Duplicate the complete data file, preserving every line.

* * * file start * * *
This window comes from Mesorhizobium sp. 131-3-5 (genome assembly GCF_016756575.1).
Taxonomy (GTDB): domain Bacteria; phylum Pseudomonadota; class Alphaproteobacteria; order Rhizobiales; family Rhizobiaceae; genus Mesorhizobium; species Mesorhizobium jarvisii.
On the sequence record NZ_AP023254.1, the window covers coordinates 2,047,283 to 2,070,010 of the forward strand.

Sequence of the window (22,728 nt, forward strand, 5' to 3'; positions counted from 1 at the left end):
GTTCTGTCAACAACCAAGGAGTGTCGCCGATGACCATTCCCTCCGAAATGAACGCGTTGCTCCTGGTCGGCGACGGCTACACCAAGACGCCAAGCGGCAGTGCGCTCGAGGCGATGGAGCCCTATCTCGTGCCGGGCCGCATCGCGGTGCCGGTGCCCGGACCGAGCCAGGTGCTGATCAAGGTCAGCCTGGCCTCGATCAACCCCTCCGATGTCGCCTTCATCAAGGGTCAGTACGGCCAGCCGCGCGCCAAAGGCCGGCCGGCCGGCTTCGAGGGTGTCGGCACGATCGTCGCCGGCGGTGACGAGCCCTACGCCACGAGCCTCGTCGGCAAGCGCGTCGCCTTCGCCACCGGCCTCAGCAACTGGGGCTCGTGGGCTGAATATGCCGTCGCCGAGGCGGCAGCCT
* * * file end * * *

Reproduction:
This window comes from Mesorhizobium sp. 131-3-5 (genome assembly GCF_016756575.1).
Taxonomy (GTDB): domain Bacteria; phylum Pseudomonadota; class Alphaproteobacteria; order Rhizobiales; family Rhizobiaceae; genus Mesorhizobium; species Mesorhizobium jarvisii.
On the sequence record NZ_AP023254.1, the window covers coordinates 2,047,283 to 2,070,010 of the forward strand.

Sequence of the window (22,728 nt, forward strand, 5' to 3'; positions counted from 1 at the left end):
GTTCTGTCAACAACCAAGGAGTGTCGCCGATGACCATTCCCTCCGAAATGAACGCGTTGCTCCTGGTCGGCGACGGCTACACCAAGACGCCAAGCGGCAGTGCGCTCGAGGCGATGGAGCCCTATCTCGTGCCGGGCCGCATCGCGGTGCCGGTGCCCGGACCGAGCCAGGTGCTGATCAAGGTCAGCCTGGCCTCGATCAACCCCTCCGATGTCGCCTTCATCAAGGGTCAGTACGGCCAGCCGCGCGCCAAAGGCCGGCCGGCCGGCTTCGAGGGTGTCGGCACGATCGTCGCCGGCGGTGACGAGCCCTACGCCACGAGCCTCGTCGGCAAGCGCGTCGCCTTCGCCACCGGCCTCAGCAACTGGGGCTCGTGGGCTGAATATGCCGTCGCCGAGGCGGCAGCCT